One December morning in 1917 this writer came by train to Madras and spent the whole day in the company of Harry Gard, reviewing a dream. The dream was that 50,000 acres of Jefferson County plain might be wedded to the waters of the Deschutes and turn the scene of dry farming defeat into the lush success of irrigation.
We climbed Juniper Butte. It was one of the most discouraging scenes I had ever looked upon. But it was in company with the most enthusiastic man I have ever met. They say Harry Gard would even borrow a suit in order to be dressed properly for reclamation meetings to plead the cause of what is now known as the Jefferson water conservancy.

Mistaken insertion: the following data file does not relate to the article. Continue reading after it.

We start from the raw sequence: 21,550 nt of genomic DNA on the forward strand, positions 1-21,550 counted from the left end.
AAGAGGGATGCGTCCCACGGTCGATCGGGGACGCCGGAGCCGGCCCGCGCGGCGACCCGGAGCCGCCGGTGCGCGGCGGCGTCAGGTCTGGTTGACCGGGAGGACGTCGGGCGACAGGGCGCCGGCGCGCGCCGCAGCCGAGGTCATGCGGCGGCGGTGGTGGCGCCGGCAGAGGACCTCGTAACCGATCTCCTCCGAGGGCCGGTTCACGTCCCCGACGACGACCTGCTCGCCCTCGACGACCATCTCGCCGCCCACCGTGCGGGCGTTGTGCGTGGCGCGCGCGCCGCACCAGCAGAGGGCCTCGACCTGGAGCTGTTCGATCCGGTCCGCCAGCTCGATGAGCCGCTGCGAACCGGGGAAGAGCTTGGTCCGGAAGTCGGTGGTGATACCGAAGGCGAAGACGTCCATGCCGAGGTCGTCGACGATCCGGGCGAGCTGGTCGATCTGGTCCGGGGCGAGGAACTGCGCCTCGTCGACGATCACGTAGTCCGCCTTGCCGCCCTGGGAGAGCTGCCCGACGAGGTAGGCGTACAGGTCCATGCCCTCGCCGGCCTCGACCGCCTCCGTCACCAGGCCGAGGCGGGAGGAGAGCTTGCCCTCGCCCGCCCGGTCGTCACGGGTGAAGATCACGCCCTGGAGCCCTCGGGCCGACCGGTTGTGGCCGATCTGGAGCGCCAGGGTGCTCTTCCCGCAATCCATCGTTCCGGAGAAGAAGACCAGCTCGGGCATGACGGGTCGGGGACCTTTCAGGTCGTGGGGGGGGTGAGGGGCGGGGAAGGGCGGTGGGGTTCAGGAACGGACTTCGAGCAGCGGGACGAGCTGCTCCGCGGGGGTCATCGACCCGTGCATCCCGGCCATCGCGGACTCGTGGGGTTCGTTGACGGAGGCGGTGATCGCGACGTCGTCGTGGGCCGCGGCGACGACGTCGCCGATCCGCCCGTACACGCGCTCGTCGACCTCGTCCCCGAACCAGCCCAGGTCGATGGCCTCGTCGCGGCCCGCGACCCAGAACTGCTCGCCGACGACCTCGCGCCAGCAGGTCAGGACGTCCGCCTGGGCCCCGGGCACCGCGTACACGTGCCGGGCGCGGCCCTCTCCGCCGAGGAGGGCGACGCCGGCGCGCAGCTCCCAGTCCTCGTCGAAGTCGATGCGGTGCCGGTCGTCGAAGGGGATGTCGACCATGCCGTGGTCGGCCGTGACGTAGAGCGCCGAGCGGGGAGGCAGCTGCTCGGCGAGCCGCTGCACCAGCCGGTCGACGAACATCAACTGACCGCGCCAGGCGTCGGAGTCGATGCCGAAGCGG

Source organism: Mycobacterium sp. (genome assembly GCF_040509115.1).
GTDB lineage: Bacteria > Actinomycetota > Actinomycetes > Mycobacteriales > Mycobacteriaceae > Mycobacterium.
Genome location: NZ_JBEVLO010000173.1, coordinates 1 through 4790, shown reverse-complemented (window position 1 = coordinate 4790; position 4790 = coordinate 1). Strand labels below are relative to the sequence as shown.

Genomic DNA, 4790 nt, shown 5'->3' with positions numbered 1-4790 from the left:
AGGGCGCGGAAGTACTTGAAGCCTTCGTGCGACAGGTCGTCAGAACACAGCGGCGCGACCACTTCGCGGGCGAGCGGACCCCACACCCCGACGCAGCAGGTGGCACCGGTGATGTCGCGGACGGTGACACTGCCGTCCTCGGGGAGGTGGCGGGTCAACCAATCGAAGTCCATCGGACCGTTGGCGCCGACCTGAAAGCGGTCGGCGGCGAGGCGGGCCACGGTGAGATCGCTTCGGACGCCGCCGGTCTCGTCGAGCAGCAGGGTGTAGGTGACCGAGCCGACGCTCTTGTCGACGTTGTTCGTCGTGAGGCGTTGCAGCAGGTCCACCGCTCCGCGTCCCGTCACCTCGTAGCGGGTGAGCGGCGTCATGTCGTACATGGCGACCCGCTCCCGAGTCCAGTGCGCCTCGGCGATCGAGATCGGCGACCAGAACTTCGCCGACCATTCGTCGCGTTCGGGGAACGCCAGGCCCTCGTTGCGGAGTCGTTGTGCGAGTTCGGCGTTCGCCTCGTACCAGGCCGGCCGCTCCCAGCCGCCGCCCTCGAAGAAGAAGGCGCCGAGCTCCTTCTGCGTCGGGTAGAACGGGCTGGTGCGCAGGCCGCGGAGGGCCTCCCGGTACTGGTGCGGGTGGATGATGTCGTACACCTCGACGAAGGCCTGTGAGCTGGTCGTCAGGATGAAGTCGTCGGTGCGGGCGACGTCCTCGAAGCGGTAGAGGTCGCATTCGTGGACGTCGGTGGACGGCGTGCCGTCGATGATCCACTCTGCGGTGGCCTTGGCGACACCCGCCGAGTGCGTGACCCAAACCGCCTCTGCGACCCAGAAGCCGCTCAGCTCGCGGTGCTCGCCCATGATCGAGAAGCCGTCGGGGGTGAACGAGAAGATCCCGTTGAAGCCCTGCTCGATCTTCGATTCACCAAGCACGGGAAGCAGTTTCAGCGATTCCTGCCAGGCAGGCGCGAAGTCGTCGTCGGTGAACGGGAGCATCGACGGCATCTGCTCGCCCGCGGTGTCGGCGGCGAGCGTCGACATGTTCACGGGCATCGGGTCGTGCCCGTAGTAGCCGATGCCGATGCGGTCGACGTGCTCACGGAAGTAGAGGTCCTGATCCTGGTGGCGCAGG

The piece I wrote for The Oregon Journal nearly 30 years ago ended with this paragraph:
“Some day I want to go back to the North Unit and help the people celebrate the realization of their dream.”
Saturday was the day of celebration. The dream was fulfilled. I heard the water ripple and splash as for the first time it ran from the Cascade mountains by way of the Deschutes river and the big main-line canal . . .
–Marshall Dana, in The Oregon Journal, May 19, 1946